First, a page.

I love helping guests with Disney trip planning. I’m happy discuss the strengths and weaknesses of every ride, resort, and restaurant on Walt Disney World property. But I have a confession to make, there’s one type of question that I can’t stand answering: “Is it Worth It?”
When working on the Walt Disney World Moms Panel, some of the hundreds of “Is it Worth It?” questions I’ve seen have included:
- Is staying in a concierge level room worth it?
- Is the Disney Dining Plan worth it?
- Is Victoria & Albert’s restaurant worth the money?
- Is it worth waiting an hour to go on Toy Story Midway Mania?
- Is it worth it to get a preferred room?
- Is Cinderella’s Royal Table worth booking?
- Is the Grand Floridian Resort worth the money?
- Is it worth paying extra to get Park Hopper tickets?
- Is the Wild Africa Trek worth it?
- Are PhotoPass pictures worth the money?
- Is it worth the time it takes traveling back and forth to my hotel for a nap?
I could go on (… and on and on), but you get the idea.
Worth occurs when benefits exceed costs. Vacation time and money are scarce commodities. You want to be reassured that benefits you’ll gain from your Disney experiences will be greater than your investment in those experiences, both in money and time. You want to be reassured that your investment will be “worth it”?
My dirty little secret is that my answer to all your “Is it worth it?” questions is, “I simply don’t know.”
Yes, I have stayed on the concierge level, used the Disney Dining Plan, eaten at V&A’s, purchased the Park Hopper and so on. I can tell you what the charge on your Amex will be. I can tell you my personal perception of quality of the food, service, and attention to detail. I can tell you how much time you’ll save in transit by staying at the Floridian and how many steps you’ll save walking to the bus if you stay in a preferred room rather than a regular room. I can tell you if the cost of these experiences and amenities is worth it TO ME. But I cannot tell you whether these experiences will be worth it TO YOU.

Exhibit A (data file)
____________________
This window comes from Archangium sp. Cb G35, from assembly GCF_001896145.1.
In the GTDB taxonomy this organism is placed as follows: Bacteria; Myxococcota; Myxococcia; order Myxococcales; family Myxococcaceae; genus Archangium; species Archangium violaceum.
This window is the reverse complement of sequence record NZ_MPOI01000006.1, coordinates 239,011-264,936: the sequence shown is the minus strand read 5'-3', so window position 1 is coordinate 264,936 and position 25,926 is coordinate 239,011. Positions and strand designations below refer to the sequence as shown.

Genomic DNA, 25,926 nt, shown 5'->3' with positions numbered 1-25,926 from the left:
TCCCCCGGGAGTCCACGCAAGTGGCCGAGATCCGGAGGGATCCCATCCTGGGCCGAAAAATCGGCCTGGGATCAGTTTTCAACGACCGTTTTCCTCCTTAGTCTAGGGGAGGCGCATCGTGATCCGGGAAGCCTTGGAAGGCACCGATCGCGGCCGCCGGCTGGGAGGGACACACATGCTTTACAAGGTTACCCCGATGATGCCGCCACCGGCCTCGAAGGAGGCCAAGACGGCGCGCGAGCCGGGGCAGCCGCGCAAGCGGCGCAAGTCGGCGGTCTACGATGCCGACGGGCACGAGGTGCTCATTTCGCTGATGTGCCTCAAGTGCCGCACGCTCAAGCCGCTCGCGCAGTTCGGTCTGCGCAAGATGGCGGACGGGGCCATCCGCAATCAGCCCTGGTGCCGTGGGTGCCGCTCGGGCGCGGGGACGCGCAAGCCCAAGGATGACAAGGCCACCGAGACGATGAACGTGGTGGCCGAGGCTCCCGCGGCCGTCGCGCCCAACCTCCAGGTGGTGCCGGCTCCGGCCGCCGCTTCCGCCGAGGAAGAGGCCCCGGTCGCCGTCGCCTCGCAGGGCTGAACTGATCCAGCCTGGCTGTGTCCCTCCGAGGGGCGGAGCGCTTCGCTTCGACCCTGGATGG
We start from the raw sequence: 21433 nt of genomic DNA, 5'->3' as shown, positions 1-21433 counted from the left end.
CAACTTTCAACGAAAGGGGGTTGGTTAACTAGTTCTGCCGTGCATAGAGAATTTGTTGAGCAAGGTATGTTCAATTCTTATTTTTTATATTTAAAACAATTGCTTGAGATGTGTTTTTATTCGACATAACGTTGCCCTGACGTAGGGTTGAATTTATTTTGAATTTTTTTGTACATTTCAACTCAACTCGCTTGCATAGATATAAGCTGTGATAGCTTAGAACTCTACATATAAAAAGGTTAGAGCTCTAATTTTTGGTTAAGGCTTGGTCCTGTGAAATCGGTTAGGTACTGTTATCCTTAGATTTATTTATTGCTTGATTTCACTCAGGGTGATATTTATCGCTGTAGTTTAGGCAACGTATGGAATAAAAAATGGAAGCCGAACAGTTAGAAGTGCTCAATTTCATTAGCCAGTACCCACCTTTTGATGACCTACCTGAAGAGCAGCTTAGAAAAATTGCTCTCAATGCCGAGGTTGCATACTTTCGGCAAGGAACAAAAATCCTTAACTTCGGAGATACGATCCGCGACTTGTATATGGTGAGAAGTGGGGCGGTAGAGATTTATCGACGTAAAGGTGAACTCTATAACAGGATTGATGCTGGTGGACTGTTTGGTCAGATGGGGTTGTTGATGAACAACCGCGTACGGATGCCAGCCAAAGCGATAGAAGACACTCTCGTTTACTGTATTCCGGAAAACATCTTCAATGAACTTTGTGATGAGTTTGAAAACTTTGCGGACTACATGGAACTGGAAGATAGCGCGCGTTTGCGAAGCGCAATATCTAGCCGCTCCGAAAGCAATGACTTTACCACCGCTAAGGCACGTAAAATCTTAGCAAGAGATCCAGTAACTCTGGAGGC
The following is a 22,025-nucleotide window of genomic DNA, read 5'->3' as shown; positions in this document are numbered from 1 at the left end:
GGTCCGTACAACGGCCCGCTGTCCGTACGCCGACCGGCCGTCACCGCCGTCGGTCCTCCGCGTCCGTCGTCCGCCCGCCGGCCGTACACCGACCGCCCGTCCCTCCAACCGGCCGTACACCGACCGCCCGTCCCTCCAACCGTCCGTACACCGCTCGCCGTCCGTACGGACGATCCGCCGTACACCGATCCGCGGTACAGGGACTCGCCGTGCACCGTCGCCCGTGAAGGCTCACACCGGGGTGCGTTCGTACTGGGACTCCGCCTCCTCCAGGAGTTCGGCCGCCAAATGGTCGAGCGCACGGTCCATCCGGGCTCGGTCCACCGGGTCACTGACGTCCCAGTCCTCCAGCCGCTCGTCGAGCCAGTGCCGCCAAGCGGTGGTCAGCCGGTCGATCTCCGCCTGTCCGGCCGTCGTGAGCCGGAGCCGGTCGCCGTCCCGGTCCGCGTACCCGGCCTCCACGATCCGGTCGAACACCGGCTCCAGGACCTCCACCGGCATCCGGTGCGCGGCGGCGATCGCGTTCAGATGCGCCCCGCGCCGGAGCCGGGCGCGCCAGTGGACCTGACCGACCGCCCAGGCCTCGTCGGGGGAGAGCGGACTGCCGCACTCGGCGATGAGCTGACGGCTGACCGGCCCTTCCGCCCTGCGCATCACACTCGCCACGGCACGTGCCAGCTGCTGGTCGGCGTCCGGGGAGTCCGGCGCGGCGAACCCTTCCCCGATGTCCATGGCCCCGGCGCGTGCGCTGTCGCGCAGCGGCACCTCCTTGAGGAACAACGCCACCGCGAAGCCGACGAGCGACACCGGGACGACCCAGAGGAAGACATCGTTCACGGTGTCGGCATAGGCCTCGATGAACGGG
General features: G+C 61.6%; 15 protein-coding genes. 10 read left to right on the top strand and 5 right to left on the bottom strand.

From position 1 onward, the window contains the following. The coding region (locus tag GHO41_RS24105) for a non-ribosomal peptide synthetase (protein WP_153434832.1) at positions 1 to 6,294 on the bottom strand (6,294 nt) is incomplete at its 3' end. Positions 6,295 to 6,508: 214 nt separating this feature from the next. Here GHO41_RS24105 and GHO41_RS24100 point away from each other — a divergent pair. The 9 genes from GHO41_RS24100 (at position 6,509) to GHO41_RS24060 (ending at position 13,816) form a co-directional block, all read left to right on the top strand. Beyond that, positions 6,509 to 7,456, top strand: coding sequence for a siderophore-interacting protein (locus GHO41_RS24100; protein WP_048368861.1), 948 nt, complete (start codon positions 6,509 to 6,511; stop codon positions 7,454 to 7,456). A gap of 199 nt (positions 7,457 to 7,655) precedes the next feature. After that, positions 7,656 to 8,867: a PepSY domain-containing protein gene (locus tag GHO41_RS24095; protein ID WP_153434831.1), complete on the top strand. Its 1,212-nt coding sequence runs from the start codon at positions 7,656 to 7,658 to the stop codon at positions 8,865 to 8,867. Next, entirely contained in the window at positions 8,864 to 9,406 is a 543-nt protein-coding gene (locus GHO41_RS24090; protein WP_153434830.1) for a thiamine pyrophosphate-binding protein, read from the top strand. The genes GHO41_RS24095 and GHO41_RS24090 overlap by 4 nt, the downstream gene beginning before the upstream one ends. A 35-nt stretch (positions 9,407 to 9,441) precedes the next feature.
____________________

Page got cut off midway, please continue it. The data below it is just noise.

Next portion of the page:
Why can’t I tell you if a Disney experience will be worth it to you? Because I don’t know you.
Let me give you an example. A basic experience at Disney’s Richard Petty Driving Experience costs approximately $500. For this you get classroom and safety instruction, track orientation, and 8 laps speeding around the oval. There is absolutely no way this $500, four hour investment would be worth it TO ME. No way. I don’t like noise; I don’t like fast; I don’t like cars. I don’t even like driving my own car on the Interstate. But maybe you are someone who loves autos, who dreams of being a race driver, or who loves speed. Maybe for you, this is a totally worth it opportunity of a lifetime. But because I don’t know you and your auto affection, or lack thereof, I can’t really say whether Richard Petty driving is worth your precious vacation time and money.
So given that everyone has different personalities and profiles, how can you determine whether any specific Disney experience will be worth it to you?
Here are some questions to consider:
- What is your income and/or vacation budget? If you make $50,000 a year, then spending 1% of your total annual income on one night in a room at the Grand Floridian would be a significant expense. Your stay would would have to be pretty darn spectacular to be worth it. If you make $500,000 a year, then a Grand Floridian stay will be much less of a bite to your bottom line, making it more likely to be worth it.